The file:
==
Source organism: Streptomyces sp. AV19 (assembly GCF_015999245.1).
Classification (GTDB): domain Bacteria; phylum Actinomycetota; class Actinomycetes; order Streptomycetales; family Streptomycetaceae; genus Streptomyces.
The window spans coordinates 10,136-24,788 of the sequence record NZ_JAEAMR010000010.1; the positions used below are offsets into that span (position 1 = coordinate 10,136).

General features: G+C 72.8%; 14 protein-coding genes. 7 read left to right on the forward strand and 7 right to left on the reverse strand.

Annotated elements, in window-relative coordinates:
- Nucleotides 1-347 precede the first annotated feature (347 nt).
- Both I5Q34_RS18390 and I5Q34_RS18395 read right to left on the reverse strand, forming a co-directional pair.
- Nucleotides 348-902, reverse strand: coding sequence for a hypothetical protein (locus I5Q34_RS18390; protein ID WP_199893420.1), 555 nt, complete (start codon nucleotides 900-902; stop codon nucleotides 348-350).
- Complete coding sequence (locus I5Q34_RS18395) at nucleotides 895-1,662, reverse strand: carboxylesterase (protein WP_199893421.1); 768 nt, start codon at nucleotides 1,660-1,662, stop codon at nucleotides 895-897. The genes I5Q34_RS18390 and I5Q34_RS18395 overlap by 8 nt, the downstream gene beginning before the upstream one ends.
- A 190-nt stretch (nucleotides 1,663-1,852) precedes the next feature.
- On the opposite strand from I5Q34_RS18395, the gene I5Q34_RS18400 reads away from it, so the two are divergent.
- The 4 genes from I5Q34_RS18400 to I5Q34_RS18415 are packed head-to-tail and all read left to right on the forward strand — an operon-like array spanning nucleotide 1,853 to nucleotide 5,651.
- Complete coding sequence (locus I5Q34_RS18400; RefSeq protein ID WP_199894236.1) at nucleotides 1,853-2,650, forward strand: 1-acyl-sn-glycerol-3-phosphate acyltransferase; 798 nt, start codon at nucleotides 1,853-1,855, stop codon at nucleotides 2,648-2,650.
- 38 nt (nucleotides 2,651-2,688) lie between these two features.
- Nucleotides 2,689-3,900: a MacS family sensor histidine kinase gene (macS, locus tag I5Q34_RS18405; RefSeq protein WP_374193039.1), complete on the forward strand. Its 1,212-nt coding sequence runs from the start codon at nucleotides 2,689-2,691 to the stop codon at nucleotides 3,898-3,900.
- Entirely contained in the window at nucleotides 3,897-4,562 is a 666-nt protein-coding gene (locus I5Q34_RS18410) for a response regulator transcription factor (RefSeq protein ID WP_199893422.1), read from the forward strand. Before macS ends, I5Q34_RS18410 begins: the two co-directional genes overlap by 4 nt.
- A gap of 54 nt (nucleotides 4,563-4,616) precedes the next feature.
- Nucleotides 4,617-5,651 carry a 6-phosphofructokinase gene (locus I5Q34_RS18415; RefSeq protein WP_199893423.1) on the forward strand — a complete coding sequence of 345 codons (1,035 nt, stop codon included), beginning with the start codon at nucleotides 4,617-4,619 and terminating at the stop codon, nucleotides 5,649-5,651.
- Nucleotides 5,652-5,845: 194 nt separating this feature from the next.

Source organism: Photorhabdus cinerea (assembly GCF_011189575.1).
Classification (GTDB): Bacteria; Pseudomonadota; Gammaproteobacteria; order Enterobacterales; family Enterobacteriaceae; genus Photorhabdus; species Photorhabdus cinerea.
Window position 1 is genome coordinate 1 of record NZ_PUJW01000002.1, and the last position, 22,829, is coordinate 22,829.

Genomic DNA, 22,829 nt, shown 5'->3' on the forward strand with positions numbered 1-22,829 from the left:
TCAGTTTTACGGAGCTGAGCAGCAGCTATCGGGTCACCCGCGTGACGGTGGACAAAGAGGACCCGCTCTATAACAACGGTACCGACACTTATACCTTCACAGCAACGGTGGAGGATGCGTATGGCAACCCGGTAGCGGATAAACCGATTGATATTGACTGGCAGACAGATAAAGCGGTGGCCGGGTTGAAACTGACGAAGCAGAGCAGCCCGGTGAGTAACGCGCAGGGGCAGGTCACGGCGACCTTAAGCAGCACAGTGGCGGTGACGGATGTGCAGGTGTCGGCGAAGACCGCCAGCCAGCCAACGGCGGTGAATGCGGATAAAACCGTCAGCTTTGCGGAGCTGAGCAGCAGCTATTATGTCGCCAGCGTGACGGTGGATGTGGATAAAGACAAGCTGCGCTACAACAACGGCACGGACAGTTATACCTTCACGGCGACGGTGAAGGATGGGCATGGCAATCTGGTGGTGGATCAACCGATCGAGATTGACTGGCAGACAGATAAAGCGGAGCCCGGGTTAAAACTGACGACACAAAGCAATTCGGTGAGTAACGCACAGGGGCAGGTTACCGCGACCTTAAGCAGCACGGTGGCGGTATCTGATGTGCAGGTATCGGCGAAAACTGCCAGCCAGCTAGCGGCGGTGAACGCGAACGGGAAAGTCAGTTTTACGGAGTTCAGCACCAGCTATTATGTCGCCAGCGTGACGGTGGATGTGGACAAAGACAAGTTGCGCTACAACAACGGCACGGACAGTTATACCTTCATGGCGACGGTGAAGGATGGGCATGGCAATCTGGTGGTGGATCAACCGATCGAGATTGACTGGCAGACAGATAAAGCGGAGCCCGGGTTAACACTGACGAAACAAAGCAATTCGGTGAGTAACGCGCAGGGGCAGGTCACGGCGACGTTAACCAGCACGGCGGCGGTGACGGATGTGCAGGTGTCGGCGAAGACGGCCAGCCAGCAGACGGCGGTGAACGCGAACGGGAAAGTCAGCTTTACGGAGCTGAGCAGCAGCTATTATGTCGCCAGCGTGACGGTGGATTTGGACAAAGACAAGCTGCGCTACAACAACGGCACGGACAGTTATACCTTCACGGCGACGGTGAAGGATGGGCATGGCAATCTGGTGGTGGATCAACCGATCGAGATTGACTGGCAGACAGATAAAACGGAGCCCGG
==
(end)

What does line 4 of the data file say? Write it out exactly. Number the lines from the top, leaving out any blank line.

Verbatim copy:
General features: G+C 72.8%; 14 protein-coding genes. 7 read left to right on the forward strand and 7 right to left on the reverse strand.